I look at the clock. It’s 3:30 p.m.

It’s almost 20 years since the day that my eldest daughter, Gila, got engaged. And now it’s the turn of her daughter, our eldest grandchild, Shira.

We were so green when Gila got engaged. We hadn’t a clue what to expect or what was expected of us. We made aliyah from the UK and this was our first real entry into the world of Israeli chareidi minhagim. Our kids had to lead and teach us.

We had checked the boy out, he sounded fine, and his family was American, which made the language situation easier. He was their eldest of 12 (gulp). We were just a “small” family of seven.

They had been out on four dates. Four dates, for heaven’s sake! This was considered enough to make the most important decision of their lives.

We “chose” him but we hadn’t met him. We’d never even set eyes on him. This wasn’t like the way it was in our day. At least the boy came to pick up the girl, and the parents got a look at him, maybe even exchanged a word or two.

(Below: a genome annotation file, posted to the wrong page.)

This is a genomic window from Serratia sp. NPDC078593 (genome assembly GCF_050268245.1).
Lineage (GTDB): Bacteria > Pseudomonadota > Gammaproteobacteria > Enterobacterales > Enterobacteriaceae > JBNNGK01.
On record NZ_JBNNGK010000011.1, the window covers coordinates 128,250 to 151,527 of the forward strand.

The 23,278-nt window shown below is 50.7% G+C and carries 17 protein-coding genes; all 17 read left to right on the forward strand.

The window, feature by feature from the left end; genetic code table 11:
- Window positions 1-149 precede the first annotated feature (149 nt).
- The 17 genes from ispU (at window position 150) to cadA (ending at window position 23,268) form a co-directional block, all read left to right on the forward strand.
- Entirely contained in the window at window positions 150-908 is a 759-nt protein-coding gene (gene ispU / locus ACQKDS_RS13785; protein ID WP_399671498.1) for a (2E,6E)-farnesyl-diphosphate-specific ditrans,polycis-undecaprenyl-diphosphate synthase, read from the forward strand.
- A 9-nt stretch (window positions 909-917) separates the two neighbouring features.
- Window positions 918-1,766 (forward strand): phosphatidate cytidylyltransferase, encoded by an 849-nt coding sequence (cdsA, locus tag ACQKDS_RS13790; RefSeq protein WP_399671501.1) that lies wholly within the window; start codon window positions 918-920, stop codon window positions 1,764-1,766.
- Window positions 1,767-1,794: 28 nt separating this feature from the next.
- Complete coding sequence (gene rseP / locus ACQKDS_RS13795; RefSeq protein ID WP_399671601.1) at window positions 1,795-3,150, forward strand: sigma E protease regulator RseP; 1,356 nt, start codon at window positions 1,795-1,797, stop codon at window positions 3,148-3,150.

I look again at the clock — it hasn’t moved much, only 4 p.m.

After four whole dates they were sure. But I was nervous. “Will we at least get to see our future son-in-law before the vort?” we’d asked Gila.

“Do you have to?”

“Of course.”

“Well, okay. We’ll come into the house, just the two of us, and ask his parents to wait outside in their car until we call them.”

“Have his parents met you?”

“No, they trust him.”

I ignored the dig.

“What do we have to do? When we’ve met him and then met his parents, do we have a vort? What should I buy?”

“Just buy some rugelach, cakes, and cold drinks. That’s all you need for a vort.”

“My friends will come late,” Gila had added. “Girls always have to wash their hair before they go to a vort.” The voice of experience, although she was one of the first in her grade to get engaged. She was 19 when she got engaged — the same age as Shira.

I look at the clock again. It’s 4:15 p.m. Shira and her chassan are having their “closing” date at five and then going to the rav for a brachah. Just a few days ago Gila confided, “Mom, I don’t know how you did it seven times. It’s so nerve-racking.” (Excerpted from Family First, Issue 541)